Not to mention, that Merrillville schools, with over half of their student population on free/reduced lunch, receives significantly more per-pupil money from the state to run their district compared to Munster, Lake Central, Crown Point, and Valparaiso, etc. So not only is Merrillville nowhere close to the aforementioned districts statistically, they're also using tax dollars less efficiently when you compare the results to the amount of money they're given from the state.

Last edited by svillechris; 03-25-2015 at 10:57 AM..
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Old 03-25-2015, 11:12 AM
 
255 posts, read 415,796 times
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Quote:
Originally Posted by svillechris View Post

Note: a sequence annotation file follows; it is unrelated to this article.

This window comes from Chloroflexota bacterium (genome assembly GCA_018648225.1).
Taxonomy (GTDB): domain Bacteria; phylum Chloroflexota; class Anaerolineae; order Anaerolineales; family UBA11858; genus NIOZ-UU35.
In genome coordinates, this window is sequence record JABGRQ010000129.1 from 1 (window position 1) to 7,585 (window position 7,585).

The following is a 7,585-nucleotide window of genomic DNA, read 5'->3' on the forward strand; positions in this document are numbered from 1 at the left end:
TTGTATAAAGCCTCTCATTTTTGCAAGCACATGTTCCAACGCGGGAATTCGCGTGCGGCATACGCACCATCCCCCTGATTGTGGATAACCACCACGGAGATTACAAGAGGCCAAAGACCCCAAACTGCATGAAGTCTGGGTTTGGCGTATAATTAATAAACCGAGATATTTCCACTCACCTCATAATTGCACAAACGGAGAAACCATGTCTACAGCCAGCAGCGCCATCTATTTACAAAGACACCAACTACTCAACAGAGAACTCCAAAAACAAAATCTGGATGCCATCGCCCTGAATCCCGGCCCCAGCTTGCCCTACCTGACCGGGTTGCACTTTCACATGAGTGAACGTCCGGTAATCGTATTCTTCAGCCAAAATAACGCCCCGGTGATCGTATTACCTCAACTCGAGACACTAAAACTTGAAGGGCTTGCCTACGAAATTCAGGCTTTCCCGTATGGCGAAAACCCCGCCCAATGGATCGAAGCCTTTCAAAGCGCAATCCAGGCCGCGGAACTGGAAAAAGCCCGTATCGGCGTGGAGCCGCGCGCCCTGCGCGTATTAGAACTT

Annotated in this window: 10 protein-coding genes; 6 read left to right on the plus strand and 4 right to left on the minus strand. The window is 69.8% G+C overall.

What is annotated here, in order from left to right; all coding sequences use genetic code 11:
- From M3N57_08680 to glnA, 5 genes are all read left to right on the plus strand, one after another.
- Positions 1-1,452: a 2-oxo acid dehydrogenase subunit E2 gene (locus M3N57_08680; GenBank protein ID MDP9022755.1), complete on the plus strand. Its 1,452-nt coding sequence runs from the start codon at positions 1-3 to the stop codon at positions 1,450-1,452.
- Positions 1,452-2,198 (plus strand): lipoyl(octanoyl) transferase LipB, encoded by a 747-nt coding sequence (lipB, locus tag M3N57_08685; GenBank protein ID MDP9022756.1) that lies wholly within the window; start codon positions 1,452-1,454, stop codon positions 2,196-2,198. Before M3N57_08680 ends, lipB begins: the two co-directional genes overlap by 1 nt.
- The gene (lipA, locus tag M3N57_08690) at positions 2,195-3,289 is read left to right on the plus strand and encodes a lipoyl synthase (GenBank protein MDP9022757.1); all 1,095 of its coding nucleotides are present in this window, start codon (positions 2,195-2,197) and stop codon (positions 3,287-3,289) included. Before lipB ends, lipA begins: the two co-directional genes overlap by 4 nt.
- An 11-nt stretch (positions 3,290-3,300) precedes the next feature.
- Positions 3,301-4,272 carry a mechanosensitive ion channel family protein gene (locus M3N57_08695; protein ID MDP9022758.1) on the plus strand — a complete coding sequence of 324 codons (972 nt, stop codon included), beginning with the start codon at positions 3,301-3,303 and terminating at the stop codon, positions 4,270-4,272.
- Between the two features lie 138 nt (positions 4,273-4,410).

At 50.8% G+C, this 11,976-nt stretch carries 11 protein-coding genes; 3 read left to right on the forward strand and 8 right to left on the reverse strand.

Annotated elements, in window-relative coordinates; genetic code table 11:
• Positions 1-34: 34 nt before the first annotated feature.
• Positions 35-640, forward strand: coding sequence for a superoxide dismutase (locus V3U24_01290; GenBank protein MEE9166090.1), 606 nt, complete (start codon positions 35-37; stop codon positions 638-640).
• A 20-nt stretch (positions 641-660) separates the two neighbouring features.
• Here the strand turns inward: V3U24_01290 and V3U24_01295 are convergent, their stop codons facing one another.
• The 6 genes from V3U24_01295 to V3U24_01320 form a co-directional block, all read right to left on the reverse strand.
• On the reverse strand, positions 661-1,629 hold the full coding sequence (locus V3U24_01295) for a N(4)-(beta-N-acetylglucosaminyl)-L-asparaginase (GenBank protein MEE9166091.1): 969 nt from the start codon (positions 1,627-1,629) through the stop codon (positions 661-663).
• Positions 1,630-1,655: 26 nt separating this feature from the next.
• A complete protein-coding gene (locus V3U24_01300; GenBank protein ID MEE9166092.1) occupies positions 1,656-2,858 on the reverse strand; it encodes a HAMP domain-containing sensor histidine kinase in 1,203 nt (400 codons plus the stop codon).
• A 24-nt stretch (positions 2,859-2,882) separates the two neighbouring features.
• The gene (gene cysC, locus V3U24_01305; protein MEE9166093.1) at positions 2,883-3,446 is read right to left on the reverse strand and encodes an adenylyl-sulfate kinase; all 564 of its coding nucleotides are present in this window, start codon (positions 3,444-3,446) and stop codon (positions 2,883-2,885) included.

The Merrillville Community School Corp overall has seen only 1 year in the last 5 with ECA test scores at or above the state average. Zero of the last 9 years (and probably more) has Merrillville Community School Corp seen ISTEP scores at or above the state average, and most years have been nowhere close to the state average. As for the high school, personally I think the letter grades from the DOE can be ridiculous because they factor in "improvement", which may heavily benefit the poorer performing schools relative to the better performing schools because the better schools don't have as much room to improve. I also think that graduation rates should definitely be taken with a grain of salt, as there are ways that schools and guidance departments can manipulate a student's schedule/path to graduation to increase those numbers. Not saying that Merrillville fudged their graduation numbers, but I am saying that I don't think that figure and that alone is the best metric to look at when determining strength of a high school. When you look at, in my opinion, the more representative data such as ECA passing trends of high schoolers, Merrillville HS is again at or below state averages. The other great piece of data is students that take and pass an AP exam. In both of those categories, Merrillville High School falls way short of state averages, and even farther short of the best districts in the area.